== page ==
There are a few minor differences of opinion between the two programs on matters such as caffeine and timing of workouts, but the general nutrition and exercise advice are quite alike. Both recommend consuming a daily multivitamin especially during the month of Ramadan, and both recommend that workouts take place before Suhoor or after Iftar, and not during the fasting day. Cardio exercise may be best done before Suhoor, while strength training may be good either before Suhoor or after Iftar. Both suggest nutrition shakes as a reasonable option for Suhoor.
Neither discuss enough around getting proper sleep. Sleep deprivation is likely in the month of Ramadan, but it is still necessary to try to make allotments of time for sleep in order to maintain health, avoid weight gain, and maintain ability to perform required daily tasks while fasting. In the month of Ramadan, this may best be accomplished through a nap before Maghrib whenever possible. Doing most meal preparation one day a week on a weekend day, simplifying meals, and limiting unnecessary extra work and tasks for this month may help make this possible.
A third option is to adapt your existing fitness regime or, if just starting, to adapt one that may not be specifically for the month of Ramadan. If you are an avid exerciser, particularly if you are a cardio-fanatic, you may want to scale back the intensity of workouts and focus on maintenance while fasting. But it is not necessary or healthy to avoid exercise during the month – the regular guidelines in terms of time for exercise still apply (such as the oft-recited 30 minutes a day for all adults). One example of an easy-to-adapt realistic program is the 10-Minute Total Body Breakthrough by Sean Foy. It is an extremely reasonable, adaptable, well-researched program that can easily be incorporated into your routine during the month of Ramadan. It discusses nutrition, but its focus is on a variety of simple, adaptable workouts that provide strength training and cardio benefits in a short amount of time. These workouts could easily be accomplished prior to Fajr prayer without having to drastically reduce sleep time. One could also adopt a walking routine with a bit of strength training on alternate days, or adapt an exercise video or book one already has or that is readily available on the Internet. One of the best Internet resources for fitness is Sparkpeople. It is an excellent free community resource where you can find workouts, nutrition information, moral support, and track your food and fitness. A well-researched, non-fad, quality nutrition program like Weight Watchers can also be started or maintained during the month of Ramadan to help you make proper eating choices and avoid weight gain.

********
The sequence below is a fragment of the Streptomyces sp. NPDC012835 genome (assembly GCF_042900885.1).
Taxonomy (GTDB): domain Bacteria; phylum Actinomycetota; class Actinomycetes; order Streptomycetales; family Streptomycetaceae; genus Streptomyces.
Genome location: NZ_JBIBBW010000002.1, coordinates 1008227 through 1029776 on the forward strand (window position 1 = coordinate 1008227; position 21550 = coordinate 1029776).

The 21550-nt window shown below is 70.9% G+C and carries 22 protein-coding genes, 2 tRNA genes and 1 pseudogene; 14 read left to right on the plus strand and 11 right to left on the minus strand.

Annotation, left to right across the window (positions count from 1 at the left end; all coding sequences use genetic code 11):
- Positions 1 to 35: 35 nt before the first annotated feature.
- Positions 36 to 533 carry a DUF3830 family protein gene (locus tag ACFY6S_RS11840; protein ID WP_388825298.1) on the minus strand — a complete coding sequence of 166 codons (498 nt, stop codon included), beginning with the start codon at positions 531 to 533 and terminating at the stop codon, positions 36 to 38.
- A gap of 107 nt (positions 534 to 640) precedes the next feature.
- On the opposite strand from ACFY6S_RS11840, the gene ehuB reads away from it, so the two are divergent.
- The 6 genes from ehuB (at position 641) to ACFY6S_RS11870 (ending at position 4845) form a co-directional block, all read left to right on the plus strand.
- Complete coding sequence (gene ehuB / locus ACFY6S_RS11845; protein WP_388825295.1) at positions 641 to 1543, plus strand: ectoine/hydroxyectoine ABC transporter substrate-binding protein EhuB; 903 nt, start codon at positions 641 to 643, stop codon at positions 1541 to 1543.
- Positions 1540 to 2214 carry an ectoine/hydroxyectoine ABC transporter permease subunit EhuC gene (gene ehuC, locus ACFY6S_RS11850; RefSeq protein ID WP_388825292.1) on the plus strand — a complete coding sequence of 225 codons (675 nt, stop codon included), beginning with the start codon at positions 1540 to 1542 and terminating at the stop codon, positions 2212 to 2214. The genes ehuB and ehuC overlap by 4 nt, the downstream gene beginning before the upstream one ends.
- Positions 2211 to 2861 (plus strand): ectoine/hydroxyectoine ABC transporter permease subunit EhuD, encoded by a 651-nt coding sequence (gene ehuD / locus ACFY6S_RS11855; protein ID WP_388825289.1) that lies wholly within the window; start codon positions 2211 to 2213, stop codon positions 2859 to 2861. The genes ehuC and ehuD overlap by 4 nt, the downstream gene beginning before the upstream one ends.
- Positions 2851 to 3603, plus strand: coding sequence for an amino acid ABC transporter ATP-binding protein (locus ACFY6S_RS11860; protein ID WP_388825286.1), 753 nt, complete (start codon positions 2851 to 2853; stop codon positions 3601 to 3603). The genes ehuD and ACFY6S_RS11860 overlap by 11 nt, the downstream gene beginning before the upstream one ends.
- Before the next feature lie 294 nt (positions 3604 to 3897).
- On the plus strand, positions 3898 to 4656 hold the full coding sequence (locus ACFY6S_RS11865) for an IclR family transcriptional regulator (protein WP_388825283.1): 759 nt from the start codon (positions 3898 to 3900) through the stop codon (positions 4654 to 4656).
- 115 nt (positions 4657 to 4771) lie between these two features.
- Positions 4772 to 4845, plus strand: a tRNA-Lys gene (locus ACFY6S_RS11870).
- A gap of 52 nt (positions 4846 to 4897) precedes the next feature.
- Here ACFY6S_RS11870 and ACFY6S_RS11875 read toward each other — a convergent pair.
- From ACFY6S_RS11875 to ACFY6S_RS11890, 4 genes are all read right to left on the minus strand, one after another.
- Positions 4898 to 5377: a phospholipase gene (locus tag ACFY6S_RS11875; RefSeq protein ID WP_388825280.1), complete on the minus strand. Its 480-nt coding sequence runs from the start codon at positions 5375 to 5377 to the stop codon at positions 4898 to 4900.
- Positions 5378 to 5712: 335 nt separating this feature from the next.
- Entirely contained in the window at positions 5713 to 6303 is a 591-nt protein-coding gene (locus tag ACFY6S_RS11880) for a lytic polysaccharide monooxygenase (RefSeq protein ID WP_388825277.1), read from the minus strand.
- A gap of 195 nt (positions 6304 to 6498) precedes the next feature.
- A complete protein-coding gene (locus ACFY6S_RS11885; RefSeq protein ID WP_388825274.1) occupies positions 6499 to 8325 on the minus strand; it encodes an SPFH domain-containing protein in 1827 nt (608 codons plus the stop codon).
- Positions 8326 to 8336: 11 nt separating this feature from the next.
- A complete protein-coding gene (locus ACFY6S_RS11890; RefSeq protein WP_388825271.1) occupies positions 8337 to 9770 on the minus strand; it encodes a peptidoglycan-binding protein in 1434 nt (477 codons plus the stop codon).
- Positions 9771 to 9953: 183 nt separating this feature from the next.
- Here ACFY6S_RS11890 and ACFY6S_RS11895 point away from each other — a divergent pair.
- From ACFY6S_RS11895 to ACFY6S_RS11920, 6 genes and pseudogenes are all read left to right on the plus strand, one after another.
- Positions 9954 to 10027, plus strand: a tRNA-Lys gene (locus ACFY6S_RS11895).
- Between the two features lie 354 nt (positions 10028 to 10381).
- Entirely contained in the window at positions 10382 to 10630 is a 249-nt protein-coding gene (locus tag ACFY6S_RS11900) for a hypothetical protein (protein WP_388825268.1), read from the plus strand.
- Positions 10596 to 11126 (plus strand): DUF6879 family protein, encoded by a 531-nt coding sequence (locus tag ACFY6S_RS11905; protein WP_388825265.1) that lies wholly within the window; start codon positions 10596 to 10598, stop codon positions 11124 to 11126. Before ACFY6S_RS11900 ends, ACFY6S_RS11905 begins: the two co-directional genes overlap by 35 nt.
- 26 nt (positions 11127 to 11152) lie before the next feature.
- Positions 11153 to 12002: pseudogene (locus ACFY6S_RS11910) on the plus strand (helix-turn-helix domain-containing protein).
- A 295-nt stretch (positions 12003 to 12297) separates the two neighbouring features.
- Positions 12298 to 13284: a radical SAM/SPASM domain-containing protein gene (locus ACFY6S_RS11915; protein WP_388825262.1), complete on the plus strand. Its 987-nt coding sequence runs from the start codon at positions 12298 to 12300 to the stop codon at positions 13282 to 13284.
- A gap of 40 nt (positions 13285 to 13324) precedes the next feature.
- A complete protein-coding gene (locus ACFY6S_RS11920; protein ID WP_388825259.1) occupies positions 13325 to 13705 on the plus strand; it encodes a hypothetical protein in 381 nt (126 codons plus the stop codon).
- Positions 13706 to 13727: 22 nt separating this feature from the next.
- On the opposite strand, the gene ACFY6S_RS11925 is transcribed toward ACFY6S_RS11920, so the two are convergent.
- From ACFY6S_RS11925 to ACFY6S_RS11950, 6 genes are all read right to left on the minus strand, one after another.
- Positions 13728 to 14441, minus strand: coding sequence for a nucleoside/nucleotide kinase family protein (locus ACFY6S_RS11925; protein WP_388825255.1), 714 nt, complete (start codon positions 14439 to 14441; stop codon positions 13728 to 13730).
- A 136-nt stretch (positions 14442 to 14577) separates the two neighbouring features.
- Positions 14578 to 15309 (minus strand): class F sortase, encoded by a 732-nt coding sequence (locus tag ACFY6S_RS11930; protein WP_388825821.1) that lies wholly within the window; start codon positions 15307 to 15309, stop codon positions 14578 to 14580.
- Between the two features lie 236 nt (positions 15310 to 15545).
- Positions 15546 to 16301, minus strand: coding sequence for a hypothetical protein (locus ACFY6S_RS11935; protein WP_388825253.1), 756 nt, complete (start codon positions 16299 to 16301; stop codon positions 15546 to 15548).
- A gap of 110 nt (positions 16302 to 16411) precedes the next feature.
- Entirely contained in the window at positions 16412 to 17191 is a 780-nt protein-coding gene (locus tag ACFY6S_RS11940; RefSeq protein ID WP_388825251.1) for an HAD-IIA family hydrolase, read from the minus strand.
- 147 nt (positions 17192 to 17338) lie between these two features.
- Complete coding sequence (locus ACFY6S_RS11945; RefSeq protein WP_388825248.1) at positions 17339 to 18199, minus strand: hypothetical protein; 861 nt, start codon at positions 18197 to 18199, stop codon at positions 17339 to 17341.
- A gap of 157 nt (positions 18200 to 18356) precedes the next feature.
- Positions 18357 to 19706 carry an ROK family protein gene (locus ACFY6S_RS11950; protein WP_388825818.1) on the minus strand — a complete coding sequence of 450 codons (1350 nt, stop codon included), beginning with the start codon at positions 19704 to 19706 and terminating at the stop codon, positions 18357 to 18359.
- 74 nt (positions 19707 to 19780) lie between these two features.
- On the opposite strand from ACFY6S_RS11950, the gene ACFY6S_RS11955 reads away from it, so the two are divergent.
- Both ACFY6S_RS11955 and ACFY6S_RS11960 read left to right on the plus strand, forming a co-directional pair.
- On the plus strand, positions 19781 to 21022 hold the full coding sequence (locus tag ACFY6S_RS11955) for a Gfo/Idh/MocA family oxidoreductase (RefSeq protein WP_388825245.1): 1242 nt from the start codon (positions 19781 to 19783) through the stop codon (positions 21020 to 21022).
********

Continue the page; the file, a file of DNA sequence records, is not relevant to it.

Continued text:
Some people see the month of Ramadan as an opportunity to turn over a new leaf, but starting a whole new program during a summer fast can be intimidating and unrealistic. It is a common saying that it takes 40 days for a new habit to be created or a bad one to be destroyed, and the month of Ramadan, which already requires change, may be a good beginning for many. Even if you are not interesting in making big changes in the month of Ramadan, everyone should want to avoid abusing their body in this month and gaining weight, and some will want to make fitness and nutrition gains. These goals can only be accomplished through planning. The above options provide tools for that planning so that you can have your healthiest month of Ramadan yet, which should also make it easier for you to achieve your spiritual goals during this blessed month.